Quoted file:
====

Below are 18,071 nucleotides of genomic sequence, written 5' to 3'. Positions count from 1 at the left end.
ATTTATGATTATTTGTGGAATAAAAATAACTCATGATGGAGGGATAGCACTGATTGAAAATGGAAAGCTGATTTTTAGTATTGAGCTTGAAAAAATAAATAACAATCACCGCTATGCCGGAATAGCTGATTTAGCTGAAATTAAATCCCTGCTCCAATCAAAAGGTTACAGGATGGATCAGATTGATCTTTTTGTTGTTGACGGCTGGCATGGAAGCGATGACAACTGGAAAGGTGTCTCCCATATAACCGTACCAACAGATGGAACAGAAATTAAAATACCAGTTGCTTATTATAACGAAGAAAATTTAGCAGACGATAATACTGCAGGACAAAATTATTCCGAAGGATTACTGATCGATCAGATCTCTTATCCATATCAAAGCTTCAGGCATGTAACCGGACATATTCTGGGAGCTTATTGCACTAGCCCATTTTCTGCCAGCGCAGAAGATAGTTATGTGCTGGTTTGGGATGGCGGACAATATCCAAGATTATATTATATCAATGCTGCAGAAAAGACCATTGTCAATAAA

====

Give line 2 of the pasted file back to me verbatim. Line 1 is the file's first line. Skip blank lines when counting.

ATTTATGATTATTTGTGGAATAAAAATAACTCATGATGGAGGGATAGCACTGATTGAAAATGGAAAGCTGATTTTTAGTATTGAGCTTGAAAAAATAAATAACAATCACCGCTATGCCGGAATAGCTGATTTAGCTGAAATTAAATCCCTGCTCCAATCAAAAGGTTACAGGATGGATCAGATTGATCTTTTTGTTGTTGACGGCTGGCATGGAAGCGATGACAACTGGAAAGGTGTCTCCCATATAACCGTACCAACAGATGGAACAGAAATTAAAATACCAGTTGCTTATTATAACGAAGAAAATTTAGCAGACGATAATACTGCAGGACAAAATTATTCCGAAGGATTACTGATCGATCAGATCTCTTATCCATATCAAAGCTTCAGGCATGTAACCGGACATATTCTGGGAGCTTATTGCACTAGCCCATTTTCTGCCAGCGCAGAAGATAGTTATGTGCTGGTTTGGGATGGCGGACAATATCCAAGATTATATTATATCAATGCTGCAGAAAAGACCATTGTCAATAAA